April 5, 2017
Building Fictional Worlds through Evocation
Try this exercise from John Gardner’s
: Write a passage describing a building, a landscape, or an object, but imagine
that you’re writing from the point of view of a parent whose child has
just died. Describe the object without mentioning the child or death. The
idea is to see if you can evoke a feeling of loss and grief in the reader
without mentioning the emotions themselves.
The house is silent, dark, still, even on this cloudless day. A sadness falls about the place, all one story of it. The small patch of lawn in front of it still holds a few scattered toys like weeds in a garden of otherwise happy memories. No one has the will to disturb them- they might cry out. Lost and lonely, they await their fate, too. Anything that was ever born has a fate. A final moment.
Some things come into this world with broken wings and never learn to fly, but they can sing. Music once flowed from this house, the happiest on the block, but everyone knew the clock was ticking.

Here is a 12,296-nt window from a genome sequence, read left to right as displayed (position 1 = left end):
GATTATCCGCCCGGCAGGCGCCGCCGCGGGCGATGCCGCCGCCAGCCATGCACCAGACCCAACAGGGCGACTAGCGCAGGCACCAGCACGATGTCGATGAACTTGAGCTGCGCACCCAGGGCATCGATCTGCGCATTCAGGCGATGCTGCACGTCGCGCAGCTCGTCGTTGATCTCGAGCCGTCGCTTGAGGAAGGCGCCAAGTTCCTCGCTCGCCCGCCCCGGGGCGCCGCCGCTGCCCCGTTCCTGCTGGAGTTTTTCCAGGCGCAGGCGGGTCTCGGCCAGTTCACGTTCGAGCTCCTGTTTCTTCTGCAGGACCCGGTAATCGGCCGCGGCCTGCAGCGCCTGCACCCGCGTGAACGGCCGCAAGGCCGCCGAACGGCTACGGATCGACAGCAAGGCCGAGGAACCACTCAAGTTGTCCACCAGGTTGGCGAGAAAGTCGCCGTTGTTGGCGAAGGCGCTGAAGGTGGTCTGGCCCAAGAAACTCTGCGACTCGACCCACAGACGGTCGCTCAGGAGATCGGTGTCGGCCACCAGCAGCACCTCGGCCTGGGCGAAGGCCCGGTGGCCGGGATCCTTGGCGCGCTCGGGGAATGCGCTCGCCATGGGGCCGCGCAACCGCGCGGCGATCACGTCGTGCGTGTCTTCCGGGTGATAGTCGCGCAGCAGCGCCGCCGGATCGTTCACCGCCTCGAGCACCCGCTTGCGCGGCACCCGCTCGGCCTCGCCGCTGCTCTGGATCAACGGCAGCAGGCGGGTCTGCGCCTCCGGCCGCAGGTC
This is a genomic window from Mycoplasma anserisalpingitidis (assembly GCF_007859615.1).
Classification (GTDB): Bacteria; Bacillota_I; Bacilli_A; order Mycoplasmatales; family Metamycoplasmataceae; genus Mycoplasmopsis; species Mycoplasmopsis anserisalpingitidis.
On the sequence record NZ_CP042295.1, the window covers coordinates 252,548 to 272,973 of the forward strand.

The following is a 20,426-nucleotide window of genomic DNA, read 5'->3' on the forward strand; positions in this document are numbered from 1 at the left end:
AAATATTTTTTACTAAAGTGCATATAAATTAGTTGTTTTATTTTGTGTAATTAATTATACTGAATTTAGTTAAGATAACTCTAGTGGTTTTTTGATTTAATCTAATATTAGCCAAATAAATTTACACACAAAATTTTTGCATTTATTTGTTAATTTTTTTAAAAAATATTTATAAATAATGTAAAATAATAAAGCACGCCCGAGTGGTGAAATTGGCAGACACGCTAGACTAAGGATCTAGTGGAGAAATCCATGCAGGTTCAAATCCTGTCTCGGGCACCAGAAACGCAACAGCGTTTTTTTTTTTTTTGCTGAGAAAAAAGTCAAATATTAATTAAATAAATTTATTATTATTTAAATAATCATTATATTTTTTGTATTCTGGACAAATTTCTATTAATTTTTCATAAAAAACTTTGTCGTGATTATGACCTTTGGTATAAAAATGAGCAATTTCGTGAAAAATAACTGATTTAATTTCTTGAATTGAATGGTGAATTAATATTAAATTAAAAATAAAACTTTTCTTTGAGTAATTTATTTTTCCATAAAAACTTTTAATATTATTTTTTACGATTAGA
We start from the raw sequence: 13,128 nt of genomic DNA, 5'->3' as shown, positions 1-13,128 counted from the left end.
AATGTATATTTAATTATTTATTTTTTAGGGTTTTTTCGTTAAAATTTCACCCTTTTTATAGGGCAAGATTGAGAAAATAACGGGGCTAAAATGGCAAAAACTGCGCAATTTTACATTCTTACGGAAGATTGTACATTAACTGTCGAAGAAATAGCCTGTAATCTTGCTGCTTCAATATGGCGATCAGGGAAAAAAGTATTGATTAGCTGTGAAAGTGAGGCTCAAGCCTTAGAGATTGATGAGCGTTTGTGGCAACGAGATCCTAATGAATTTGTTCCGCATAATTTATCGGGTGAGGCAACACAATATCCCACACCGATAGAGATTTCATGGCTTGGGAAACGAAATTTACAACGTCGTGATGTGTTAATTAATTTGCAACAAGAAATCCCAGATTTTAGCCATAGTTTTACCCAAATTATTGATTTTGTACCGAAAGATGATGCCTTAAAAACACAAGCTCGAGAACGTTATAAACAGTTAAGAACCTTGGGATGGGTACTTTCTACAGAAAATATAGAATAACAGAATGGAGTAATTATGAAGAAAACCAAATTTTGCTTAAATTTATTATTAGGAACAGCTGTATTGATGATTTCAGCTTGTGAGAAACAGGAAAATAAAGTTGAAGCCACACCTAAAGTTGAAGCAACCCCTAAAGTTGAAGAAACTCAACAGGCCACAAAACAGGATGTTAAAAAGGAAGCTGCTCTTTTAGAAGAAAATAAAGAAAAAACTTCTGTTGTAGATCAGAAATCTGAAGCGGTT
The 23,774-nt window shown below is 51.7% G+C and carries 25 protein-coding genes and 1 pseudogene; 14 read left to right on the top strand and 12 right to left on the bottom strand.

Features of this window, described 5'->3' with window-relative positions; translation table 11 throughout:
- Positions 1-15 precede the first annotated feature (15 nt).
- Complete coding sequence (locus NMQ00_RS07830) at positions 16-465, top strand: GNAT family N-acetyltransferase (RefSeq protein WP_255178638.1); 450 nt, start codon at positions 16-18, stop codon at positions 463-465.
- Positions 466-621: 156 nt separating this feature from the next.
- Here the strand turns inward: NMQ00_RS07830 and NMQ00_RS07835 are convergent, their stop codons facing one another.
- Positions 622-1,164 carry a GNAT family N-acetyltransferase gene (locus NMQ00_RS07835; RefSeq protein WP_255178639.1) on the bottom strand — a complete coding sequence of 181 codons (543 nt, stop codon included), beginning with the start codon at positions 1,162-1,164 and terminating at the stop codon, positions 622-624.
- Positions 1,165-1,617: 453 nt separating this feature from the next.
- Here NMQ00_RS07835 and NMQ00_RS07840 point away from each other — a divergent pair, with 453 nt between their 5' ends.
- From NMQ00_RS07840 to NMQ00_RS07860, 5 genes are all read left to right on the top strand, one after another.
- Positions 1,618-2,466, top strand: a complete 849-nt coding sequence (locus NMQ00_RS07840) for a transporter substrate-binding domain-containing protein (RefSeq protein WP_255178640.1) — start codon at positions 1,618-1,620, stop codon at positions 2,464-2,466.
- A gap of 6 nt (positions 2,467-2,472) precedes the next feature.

This house, A broad stucco face with shuttered window eyes and a tall bright red wooden mouth would smile on the cloudiest of days. Those were they days when the chorus of engine sounds or the imitations of conversations with happy endings made their way through the low slung fences and scattering of trees and in through the windows to me.
The rope swing, partnerless, ever so slightly sways in a gentle breeze, longing for company. All the birds have moved on. Nothing more to see here- for now. Maybe someday a new child will move in and start the youthful circus once again. Maybe then springtime will be permitted to plant some new happy flowers in the yard along with their enevitable plastic and metalic weeds.
Gardener wanted. Young. Happy. Carefree.